Politicians and Social Media in the Global South
Date: April 14, 2018
2345 North Quad
In the last decade, politicians in various parts of the world have invested in social media campaigns, including in settings where a relatively small proportion of the voting public is actually online. Leaders may use social media for a range of reasons including to actively court constituents, to present a narrative on their political program to the international community, or to use the affordances of social media to frame the agenda on a specific issue.
Social media can also present a means for politicians to bypass the free professional media corps to directly speak to the electorate, and exercise greater control over the story crafted about them. After an early phase of enthusiasm on the scope of social media to bring decentralized power to the people, we increasingly have a balanced view of the potential and risks of online behaviour for democratic societies. Today, we see a social media environment in which a vast majority of major national politicians in countries throughout the world build social media presences for a diverse mix of these reasons. What do these developments mean for the future of political campaigning? What tactics have worked? How is the online strategy impacted by ideology, national economic priorities, or political structure?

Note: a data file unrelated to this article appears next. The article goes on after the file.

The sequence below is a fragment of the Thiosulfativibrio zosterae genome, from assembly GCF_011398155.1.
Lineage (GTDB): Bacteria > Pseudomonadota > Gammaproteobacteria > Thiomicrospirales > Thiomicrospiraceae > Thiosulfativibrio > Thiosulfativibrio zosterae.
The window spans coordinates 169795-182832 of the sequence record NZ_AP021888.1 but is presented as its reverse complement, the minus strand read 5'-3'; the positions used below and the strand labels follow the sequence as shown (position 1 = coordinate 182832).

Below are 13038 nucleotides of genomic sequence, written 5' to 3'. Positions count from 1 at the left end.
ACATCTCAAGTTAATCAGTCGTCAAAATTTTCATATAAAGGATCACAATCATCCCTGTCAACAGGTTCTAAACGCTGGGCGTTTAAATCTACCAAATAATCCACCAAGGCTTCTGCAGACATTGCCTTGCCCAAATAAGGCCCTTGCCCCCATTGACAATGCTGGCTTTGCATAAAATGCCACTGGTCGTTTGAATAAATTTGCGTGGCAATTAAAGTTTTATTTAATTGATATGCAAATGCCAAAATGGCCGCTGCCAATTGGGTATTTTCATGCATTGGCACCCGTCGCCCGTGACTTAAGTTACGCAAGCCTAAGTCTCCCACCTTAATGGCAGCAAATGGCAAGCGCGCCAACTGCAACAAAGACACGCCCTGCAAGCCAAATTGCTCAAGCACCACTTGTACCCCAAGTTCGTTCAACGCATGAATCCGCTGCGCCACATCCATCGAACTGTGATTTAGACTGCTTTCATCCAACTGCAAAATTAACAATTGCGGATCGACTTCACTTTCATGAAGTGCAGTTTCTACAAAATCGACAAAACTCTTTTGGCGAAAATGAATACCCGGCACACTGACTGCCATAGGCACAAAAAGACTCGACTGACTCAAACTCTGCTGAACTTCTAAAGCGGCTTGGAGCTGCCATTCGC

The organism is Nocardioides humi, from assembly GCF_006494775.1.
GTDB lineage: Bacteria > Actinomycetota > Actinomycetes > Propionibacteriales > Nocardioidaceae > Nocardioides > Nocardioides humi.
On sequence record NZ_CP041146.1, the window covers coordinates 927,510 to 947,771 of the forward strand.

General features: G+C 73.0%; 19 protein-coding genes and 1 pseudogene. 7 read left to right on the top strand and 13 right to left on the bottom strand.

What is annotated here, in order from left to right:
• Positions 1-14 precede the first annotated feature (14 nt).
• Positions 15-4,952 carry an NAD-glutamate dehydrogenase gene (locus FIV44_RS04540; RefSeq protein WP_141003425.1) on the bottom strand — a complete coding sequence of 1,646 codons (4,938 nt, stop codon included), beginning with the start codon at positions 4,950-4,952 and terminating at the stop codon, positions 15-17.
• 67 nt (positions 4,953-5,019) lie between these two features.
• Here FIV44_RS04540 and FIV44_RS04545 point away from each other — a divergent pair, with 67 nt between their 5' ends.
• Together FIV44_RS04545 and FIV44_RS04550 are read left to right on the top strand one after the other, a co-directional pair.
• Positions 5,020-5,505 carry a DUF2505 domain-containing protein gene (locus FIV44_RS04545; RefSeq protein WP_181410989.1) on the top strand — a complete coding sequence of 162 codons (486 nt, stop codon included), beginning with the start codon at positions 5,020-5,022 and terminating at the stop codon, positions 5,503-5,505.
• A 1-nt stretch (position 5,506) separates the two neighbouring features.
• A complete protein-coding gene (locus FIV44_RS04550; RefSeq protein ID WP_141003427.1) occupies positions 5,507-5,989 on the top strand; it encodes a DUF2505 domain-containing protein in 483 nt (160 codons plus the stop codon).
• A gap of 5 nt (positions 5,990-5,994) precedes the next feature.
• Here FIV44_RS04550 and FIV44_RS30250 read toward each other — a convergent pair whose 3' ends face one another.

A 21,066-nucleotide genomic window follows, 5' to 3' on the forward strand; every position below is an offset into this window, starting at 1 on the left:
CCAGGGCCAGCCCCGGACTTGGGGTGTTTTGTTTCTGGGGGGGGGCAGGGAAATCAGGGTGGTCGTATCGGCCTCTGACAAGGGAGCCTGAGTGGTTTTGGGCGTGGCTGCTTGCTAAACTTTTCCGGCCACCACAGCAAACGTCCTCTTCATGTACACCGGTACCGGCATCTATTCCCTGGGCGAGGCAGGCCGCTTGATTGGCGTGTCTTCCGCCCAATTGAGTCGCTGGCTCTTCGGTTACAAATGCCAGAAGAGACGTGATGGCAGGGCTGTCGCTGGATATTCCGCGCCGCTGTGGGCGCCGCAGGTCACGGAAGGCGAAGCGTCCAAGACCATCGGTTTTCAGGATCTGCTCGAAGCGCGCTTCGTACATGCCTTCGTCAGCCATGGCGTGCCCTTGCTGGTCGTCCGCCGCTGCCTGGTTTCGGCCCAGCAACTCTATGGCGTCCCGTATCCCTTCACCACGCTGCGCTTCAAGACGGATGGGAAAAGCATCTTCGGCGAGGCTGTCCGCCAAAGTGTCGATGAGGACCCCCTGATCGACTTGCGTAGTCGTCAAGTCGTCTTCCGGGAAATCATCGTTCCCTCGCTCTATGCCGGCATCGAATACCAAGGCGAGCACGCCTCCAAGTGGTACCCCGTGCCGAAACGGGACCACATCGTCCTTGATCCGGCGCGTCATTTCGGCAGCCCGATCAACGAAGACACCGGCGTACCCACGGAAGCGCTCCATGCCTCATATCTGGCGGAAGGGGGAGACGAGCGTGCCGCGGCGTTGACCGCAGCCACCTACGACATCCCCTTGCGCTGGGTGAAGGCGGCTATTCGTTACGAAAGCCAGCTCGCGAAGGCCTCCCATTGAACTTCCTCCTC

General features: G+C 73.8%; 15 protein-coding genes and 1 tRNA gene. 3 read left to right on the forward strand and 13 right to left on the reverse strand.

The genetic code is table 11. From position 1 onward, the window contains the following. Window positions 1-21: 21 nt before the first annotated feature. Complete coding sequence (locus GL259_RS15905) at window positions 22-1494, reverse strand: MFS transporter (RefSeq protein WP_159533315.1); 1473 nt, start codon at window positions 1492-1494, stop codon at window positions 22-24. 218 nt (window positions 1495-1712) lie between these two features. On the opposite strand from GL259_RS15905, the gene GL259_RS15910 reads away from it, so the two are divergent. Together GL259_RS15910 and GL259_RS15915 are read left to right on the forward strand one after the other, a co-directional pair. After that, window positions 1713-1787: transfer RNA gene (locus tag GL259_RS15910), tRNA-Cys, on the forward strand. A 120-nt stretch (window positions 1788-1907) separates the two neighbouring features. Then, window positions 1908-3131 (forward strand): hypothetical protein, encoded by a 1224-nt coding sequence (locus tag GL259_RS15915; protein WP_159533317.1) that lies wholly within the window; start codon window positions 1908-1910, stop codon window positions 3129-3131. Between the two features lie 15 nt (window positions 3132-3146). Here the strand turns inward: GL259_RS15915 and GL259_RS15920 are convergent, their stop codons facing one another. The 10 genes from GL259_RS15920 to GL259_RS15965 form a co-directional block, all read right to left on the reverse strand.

To get at these questions, the University of Michigan is organizing a one-day seminar workshop to examine contemporary scholarship on political social media in the Global South. The goals of the workshop are to
- Track the major trends in the use and spread of social media in election campaigns and in Global South settings
- Highlight the cases of specific politicians, parties, communities or political issues discussed on social media
- Enable interdisciplinary conversations to appreciate and incorporate alternate approaches towards studying
The event will feature a mix of talks and small workgroup sessions to explore these topics, with specific attention to politicians and political collectives. We invite contributions that are based on original research on studies of politicians or parties on social media in Global South settings using qualitative or quantitative perspectives including but not limited to data sciences, discourse analysis, digital humanities, and ethnographies.
Joyojeet Pal, School of Information, University of Michigan
Ceren Budak, School of Information, University of Michigan
Ram Mahalingam, Department of Psychology, University of Michigan
Daniel Romero, School of Information, University of Michigan